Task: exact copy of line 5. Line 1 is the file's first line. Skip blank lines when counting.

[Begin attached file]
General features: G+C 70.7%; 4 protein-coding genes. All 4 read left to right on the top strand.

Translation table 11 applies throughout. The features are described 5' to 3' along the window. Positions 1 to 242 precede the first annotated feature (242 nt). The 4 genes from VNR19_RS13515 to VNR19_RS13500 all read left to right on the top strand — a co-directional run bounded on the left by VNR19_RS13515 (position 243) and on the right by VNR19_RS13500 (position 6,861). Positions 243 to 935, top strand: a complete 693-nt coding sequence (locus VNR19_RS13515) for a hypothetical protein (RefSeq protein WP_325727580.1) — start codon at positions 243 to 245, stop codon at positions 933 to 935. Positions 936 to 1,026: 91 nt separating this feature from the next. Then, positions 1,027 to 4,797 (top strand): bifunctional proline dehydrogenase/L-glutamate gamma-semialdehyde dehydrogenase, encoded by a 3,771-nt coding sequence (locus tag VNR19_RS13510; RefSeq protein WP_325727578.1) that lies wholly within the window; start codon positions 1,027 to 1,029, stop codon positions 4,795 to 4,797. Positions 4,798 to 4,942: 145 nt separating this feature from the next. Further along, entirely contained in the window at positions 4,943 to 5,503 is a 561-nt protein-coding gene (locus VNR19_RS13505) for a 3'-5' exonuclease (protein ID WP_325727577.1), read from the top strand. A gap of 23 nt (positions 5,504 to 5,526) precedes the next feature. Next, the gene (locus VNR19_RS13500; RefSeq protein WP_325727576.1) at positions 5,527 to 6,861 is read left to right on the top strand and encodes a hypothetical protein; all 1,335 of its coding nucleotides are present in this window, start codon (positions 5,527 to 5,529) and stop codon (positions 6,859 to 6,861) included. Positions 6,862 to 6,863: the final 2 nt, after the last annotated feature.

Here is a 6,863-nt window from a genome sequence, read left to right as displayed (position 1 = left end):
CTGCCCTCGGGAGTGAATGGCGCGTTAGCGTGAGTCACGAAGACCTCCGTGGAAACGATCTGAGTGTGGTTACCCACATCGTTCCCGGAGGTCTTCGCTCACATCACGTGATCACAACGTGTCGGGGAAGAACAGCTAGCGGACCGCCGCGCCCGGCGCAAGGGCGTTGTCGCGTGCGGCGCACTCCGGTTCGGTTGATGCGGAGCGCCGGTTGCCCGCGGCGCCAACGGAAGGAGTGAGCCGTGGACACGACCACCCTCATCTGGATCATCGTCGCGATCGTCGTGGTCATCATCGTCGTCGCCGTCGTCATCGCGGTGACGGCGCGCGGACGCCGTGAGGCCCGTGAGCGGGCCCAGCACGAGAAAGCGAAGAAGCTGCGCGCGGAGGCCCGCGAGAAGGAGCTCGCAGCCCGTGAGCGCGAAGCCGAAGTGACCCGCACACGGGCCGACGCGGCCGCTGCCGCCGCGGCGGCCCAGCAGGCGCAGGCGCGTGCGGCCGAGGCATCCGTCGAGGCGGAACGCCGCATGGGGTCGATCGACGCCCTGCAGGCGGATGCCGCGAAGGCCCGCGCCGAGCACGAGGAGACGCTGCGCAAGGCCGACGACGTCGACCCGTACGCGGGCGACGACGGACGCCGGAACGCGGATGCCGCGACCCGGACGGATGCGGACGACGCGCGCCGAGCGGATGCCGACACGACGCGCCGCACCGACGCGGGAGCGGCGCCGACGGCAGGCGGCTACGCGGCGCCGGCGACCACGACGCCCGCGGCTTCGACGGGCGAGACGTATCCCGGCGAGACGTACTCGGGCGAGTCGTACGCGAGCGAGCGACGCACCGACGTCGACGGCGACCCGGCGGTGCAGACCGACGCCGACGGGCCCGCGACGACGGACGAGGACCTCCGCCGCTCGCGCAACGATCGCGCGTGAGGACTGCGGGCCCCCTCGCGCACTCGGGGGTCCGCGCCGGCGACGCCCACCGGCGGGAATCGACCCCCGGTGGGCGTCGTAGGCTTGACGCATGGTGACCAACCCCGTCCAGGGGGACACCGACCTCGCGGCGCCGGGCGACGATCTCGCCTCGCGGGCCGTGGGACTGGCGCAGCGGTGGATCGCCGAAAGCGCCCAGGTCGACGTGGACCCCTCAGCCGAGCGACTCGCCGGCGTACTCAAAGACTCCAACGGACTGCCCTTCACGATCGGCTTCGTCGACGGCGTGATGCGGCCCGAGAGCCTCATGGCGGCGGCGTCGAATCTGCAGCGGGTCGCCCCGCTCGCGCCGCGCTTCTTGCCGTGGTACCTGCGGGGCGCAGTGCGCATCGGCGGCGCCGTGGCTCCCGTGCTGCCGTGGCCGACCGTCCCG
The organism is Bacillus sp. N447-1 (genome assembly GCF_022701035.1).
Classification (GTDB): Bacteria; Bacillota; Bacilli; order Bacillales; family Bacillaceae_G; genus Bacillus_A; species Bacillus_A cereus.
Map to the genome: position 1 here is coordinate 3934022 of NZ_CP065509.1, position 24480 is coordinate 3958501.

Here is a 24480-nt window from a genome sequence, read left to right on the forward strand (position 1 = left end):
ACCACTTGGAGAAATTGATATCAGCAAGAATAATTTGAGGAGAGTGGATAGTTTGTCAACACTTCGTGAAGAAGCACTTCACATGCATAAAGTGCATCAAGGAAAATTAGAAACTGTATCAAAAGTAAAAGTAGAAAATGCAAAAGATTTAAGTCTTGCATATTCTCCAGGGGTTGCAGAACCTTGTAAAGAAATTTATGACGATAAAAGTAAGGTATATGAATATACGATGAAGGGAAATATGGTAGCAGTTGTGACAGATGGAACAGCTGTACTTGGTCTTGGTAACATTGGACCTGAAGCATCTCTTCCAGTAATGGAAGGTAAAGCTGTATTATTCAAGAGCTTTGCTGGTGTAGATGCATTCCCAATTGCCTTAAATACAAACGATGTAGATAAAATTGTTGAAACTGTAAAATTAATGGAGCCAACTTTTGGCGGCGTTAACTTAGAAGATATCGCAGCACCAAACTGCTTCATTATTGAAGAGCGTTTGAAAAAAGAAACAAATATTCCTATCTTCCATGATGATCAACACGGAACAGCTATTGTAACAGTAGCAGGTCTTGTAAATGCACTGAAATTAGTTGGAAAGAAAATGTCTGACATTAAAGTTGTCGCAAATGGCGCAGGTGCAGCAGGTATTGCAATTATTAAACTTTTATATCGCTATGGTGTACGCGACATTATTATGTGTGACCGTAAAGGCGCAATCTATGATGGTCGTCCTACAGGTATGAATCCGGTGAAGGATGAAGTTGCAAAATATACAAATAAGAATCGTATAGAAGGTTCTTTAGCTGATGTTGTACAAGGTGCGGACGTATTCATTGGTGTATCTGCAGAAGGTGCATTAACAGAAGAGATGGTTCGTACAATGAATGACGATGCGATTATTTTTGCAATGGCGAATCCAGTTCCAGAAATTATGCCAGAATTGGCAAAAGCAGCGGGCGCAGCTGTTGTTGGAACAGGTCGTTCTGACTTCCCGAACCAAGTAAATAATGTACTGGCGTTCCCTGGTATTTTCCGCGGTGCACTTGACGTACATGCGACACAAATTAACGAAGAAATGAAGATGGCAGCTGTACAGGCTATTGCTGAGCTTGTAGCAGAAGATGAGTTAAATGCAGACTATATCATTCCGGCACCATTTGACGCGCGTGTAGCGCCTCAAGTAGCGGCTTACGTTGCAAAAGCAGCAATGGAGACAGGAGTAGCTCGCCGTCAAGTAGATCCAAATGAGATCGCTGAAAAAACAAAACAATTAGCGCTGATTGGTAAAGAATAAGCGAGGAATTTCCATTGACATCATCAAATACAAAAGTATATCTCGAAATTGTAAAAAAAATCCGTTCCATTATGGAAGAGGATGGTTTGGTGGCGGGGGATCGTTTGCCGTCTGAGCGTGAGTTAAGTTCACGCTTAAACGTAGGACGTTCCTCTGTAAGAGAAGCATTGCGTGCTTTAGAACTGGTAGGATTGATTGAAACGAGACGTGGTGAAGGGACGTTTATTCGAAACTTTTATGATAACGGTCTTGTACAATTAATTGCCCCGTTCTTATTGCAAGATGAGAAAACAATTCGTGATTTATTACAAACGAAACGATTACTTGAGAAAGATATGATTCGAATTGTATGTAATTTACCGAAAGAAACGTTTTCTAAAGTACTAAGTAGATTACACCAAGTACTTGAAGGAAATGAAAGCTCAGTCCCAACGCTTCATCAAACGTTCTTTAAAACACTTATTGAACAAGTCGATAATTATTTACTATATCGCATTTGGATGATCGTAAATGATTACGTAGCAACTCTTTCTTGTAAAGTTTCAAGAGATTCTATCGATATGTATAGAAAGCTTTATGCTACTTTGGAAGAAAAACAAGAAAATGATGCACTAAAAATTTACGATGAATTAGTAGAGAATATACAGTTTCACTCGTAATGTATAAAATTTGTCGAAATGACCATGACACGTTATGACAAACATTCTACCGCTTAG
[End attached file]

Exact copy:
The organism is Bacillus sp. N447-1 (genome assembly GCF_022701035.1).